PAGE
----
Wetlands produce four grams of carbon per square meter per day, or 15,000 pounds of plant material a year – twice that of a forest.
Soil particles flow into a wetland, can be stirred up, or can sink to the bottom
Plants with roots in the water can grow up through the water, or can grow as algae, which can break off and float to the surface
Phosphorus is essential in wetlands, but too much is dangerous
Wetlands can do and be many things, including: reduce flooding, filter pollutants, be incredibly productive, and act as a nature preserve
Energy is transferred from the sun, plants, and animals. The food web in a wetland offers many choices for animals.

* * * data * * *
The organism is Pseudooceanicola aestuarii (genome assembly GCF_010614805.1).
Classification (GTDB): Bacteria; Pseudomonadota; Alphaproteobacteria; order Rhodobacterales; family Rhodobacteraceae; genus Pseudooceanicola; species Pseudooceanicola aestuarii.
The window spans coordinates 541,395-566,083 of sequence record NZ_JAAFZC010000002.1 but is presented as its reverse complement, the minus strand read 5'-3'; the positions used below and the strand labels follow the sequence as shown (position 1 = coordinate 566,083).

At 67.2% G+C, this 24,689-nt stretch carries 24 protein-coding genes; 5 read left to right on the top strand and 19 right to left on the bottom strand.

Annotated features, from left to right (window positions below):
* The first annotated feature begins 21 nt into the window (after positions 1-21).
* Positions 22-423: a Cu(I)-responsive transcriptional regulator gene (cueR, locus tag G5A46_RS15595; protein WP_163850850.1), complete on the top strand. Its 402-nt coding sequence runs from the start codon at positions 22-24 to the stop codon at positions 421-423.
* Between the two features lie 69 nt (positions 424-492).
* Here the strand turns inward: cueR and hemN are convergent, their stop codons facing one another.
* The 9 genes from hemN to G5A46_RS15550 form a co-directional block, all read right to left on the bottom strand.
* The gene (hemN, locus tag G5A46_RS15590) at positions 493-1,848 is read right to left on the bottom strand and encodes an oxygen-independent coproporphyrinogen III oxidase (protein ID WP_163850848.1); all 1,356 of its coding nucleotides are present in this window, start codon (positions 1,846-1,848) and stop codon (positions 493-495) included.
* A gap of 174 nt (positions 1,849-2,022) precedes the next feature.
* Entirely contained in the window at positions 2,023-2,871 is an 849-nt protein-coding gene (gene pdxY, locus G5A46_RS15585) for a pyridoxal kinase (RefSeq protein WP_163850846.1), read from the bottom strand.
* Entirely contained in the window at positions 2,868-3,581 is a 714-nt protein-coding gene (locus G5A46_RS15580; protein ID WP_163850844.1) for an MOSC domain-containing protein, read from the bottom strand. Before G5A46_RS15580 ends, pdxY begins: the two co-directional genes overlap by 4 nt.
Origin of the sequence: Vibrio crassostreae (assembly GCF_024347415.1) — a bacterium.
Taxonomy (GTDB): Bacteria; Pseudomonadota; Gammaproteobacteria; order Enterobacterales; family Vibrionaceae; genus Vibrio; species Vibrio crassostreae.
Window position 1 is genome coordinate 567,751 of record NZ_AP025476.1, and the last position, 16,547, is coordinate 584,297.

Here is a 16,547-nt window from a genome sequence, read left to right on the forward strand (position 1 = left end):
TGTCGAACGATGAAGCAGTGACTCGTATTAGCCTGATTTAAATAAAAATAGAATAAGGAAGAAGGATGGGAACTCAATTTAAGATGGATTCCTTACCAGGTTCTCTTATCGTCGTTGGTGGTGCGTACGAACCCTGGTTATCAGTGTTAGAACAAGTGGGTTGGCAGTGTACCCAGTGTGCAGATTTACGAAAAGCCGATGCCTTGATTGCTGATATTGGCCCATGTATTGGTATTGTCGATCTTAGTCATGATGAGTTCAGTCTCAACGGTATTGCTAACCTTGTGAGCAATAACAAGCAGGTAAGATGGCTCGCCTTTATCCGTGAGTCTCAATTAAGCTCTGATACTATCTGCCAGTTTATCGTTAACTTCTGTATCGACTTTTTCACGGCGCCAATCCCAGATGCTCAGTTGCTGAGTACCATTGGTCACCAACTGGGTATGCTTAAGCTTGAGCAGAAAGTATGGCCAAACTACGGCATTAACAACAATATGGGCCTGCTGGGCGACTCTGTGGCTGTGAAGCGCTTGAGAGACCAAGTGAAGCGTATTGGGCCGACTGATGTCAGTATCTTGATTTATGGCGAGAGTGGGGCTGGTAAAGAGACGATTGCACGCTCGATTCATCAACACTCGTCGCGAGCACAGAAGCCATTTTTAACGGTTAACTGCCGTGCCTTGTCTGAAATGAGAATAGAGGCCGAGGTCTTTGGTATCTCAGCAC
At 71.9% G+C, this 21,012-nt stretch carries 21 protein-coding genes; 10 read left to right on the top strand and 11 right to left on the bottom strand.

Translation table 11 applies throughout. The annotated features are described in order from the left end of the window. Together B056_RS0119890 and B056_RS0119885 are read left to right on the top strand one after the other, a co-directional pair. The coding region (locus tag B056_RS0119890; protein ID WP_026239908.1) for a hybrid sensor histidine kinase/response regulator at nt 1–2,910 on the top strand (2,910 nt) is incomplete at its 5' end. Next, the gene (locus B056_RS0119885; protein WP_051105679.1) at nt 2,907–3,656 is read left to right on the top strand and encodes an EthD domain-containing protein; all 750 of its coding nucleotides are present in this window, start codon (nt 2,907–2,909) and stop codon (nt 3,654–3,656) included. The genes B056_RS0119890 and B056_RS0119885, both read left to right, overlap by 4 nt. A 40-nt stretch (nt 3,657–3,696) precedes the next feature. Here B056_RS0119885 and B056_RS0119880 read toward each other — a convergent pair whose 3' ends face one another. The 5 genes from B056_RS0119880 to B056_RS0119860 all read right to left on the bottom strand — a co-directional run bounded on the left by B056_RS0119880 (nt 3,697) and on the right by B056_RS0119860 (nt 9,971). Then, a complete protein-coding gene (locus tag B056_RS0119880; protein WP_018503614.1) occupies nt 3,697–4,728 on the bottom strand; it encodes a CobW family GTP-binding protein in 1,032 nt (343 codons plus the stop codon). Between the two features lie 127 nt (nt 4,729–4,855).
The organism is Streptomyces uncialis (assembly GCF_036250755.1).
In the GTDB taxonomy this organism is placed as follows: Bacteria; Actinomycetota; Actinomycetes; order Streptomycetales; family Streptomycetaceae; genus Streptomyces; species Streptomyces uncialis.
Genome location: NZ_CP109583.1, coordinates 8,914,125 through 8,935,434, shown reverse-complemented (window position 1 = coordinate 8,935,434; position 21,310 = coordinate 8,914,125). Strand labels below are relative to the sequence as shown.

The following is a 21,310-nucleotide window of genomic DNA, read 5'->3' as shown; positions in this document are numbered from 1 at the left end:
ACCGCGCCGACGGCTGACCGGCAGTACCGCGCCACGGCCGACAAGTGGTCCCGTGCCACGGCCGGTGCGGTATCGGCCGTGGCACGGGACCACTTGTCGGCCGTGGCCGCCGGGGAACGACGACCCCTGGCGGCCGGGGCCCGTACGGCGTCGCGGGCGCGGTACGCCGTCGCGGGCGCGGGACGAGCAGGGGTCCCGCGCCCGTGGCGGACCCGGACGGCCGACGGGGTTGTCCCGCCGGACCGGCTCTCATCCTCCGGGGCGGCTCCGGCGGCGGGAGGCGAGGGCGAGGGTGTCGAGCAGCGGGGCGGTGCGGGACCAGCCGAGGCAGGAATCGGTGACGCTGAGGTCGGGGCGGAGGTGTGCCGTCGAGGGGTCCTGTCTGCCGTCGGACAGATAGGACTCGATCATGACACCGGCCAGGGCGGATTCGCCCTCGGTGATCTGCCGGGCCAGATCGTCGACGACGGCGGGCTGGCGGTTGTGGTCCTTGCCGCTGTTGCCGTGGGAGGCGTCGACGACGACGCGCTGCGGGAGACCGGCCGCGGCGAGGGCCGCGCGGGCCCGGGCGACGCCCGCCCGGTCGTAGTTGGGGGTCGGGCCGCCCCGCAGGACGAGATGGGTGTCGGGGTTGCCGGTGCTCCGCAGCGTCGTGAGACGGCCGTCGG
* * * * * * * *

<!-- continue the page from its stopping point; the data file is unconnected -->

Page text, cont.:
Bottomland hardwood forests, or swamps, receive most of its water from river floods, which effects what types of plants can grow in them.
Through examining ice cores, scientists can observe and record past climate conditions without having lived in those conditions. Watch the video and download teacher’s guide.
By examining past trends in carbon dioxide and methane levels as well as temperatures, scientists can predict future trends through ice core samples. Watch the video and download teacher’s guide.
The amount of nitrogen in rivers has increased over the years, but wetlands can filter out some of it